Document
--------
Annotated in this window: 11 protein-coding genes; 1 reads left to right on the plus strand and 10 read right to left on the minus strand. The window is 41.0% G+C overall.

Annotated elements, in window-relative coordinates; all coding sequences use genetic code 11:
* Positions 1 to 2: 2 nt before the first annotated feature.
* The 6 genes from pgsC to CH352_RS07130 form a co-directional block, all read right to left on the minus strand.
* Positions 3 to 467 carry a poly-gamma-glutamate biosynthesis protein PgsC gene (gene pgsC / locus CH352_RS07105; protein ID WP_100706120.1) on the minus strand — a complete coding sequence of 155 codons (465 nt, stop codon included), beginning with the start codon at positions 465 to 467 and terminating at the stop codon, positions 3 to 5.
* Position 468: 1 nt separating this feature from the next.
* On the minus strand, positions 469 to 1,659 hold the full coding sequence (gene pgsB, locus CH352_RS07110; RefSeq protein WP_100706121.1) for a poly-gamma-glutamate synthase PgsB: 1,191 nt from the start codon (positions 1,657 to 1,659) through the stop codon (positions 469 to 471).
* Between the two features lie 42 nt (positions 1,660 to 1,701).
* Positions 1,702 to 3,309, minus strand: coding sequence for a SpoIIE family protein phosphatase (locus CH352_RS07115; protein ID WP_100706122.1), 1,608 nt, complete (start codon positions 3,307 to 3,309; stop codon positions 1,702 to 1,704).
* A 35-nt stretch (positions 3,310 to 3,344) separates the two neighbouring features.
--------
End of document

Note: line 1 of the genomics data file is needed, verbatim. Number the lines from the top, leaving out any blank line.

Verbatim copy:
Annotated in this window: 11 protein-coding genes; 1 reads left to right on the plus strand and 10 read right to left on the minus strand. The window is 41.0% G+C overall.